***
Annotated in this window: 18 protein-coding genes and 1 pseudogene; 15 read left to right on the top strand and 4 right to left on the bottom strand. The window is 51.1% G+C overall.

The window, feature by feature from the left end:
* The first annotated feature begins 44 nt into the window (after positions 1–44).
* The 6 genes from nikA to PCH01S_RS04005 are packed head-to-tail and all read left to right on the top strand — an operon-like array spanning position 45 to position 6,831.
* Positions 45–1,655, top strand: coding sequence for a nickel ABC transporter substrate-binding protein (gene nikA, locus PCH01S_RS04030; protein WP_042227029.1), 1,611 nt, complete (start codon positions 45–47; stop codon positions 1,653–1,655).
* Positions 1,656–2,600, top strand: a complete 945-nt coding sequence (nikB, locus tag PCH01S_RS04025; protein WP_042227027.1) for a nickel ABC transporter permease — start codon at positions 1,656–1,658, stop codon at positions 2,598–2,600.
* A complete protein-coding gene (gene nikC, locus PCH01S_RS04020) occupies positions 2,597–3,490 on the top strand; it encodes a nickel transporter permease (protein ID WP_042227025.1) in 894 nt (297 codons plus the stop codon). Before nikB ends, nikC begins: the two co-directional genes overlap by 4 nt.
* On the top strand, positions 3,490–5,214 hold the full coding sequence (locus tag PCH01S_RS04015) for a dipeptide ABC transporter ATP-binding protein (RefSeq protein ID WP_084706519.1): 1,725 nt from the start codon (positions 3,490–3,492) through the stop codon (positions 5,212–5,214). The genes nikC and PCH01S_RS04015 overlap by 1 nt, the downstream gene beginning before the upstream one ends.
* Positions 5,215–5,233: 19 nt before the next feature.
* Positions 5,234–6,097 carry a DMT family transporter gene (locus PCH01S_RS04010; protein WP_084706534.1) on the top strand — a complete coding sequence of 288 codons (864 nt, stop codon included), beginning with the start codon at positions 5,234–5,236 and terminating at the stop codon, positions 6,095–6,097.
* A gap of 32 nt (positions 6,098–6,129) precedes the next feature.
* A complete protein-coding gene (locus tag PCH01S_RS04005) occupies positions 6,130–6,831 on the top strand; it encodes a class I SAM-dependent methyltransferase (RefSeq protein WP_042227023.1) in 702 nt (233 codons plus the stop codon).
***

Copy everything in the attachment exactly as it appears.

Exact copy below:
Annotated in this window: 18 protein-coding genes and 1 pseudogene; 15 read left to right on the top strand and 4 right to left on the bottom strand. The window is 51.1% G+C overall.

The window, feature by feature from the left end:
* The first annotated feature begins 44 nt into the window (after positions 1–44).
* The 6 genes from nikA to PCH01S_RS04005 are packed head-to-tail and all read left to right on the top strand — an operon-like array spanning position 45 to position 6,831.
* Positions 45–1,655, top strand: coding sequence for a nickel ABC transporter substrate-binding protein (gene nikA, locus PCH01S_RS04030; protein WP_042227029.1), 1,611 nt, complete (start codon positions 45–47; stop codon positions 1,653–1,655).
* Positions 1,656–2,600, top strand: a complete 945-nt coding sequence (nikB, locus tag PCH01S_RS04025; protein WP_042227027.1) for a nickel ABC transporter permease — start codon at positions 1,656–1,658, stop codon at positions 2,598–2,600.
* A complete protein-coding gene (gene nikC, locus PCH01S_RS04020) occupies positions 2,597–3,490 on the top strand; it encodes a nickel transporter permease (protein ID WP_042227025.1) in 894 nt (297 codons plus the stop codon). Before nikB ends, nikC begins: the two co-directional genes overlap by 4 nt.
* On the top strand, positions 3,490–5,214 hold the full coding sequence (locus tag PCH01S_RS04015) for a dipeptide ABC transporter ATP-binding protein (RefSeq protein ID WP_084706519.1): 1,725 nt from the start codon (positions 3,490–3,492) through the stop codon (positions 5,212–5,214). The genes nikC and PCH01S_RS04015 overlap by 1 nt, the downstream gene beginning before the upstream one ends.
* Positions 5,215–5,233: 19 nt before the next feature.
* Positions 5,234–6,097 carry a DMT family transporter gene (locus PCH01S_RS04010; protein WP_084706534.1) on the top strand — a complete coding sequence of 288 codons (864 nt, stop codon included), beginning with the start codon at positions 5,234–5,236 and terminating at the stop codon, positions 6,095–6,097.
* A gap of 32 nt (positions 6,098–6,129) precedes the next feature.
* A complete protein-coding gene (locus tag PCH01S_RS04005) occupies positions 6,130–6,831 on the top strand; it encodes a class I SAM-dependent methyltransferase (RefSeq protein WP_042227023.1) in 702 nt (233 codons plus the stop codon).